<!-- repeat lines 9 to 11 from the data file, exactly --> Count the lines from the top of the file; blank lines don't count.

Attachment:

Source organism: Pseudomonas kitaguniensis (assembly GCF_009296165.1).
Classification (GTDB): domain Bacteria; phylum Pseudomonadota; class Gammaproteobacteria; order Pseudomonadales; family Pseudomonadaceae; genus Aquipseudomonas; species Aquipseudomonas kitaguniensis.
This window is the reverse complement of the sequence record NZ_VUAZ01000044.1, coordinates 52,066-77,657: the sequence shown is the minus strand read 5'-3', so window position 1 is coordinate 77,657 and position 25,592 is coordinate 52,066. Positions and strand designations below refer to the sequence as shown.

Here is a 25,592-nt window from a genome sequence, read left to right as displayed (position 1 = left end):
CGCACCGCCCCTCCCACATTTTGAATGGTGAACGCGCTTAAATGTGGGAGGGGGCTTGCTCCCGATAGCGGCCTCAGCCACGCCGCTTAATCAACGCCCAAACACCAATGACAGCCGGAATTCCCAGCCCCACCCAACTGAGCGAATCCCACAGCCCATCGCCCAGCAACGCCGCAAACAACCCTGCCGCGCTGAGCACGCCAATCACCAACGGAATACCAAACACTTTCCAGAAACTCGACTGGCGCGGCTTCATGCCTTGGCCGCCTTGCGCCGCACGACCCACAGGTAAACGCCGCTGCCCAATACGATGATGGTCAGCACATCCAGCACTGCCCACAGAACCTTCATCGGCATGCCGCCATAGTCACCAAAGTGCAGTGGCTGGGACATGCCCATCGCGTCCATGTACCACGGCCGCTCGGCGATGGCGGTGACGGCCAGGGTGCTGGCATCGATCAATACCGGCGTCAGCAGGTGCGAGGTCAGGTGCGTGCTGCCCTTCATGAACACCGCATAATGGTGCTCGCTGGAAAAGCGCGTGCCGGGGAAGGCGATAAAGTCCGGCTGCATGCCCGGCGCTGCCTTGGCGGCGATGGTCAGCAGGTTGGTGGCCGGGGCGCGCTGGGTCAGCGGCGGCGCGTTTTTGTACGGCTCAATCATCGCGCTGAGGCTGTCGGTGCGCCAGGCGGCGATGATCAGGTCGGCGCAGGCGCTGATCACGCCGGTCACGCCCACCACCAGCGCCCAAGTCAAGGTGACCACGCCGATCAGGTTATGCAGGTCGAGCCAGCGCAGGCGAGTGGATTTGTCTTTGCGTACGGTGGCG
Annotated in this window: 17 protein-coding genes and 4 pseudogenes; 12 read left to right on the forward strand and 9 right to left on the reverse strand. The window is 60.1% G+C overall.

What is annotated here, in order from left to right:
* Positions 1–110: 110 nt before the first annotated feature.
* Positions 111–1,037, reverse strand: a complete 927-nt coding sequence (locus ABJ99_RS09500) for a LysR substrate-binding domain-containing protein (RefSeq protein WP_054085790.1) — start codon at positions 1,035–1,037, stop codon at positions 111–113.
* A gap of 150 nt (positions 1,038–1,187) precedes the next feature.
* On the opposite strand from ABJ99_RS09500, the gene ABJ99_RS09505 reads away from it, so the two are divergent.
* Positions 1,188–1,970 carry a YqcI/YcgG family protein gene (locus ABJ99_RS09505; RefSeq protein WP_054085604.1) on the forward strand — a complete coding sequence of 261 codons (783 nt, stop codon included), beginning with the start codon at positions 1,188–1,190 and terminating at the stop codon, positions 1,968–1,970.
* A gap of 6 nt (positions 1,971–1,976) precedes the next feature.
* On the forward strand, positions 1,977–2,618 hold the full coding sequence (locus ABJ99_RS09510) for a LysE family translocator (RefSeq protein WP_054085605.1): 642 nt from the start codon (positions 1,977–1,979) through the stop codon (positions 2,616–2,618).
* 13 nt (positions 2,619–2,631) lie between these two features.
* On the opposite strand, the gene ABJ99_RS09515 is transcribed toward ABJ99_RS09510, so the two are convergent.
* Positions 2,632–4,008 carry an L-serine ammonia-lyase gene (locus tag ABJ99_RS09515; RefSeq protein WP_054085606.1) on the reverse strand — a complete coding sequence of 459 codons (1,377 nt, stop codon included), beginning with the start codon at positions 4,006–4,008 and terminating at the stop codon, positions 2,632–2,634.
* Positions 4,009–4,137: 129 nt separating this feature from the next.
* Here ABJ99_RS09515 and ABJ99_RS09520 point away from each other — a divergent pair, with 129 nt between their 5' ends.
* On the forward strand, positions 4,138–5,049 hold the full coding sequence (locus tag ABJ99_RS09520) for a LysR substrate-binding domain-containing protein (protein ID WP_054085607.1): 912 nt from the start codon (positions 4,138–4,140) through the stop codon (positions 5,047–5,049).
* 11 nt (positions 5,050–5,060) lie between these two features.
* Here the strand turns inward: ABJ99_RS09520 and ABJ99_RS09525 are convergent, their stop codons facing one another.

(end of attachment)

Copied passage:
* Positions 111–1,037, reverse strand: a complete 927-nt coding sequence (locus ABJ99_RS09500) for a LysR substrate-binding domain-containing protein (RefSeq protein WP_054085790.1) — start codon at positions 1,035–1,037, stop codon at positions 111–113.
* A gap of 150 nt (positions 1,038–1,187) precedes the next feature.
* On the opposite strand from ABJ99_RS09500, the gene ABJ99_RS09505 reads away from it, so the two are divergent.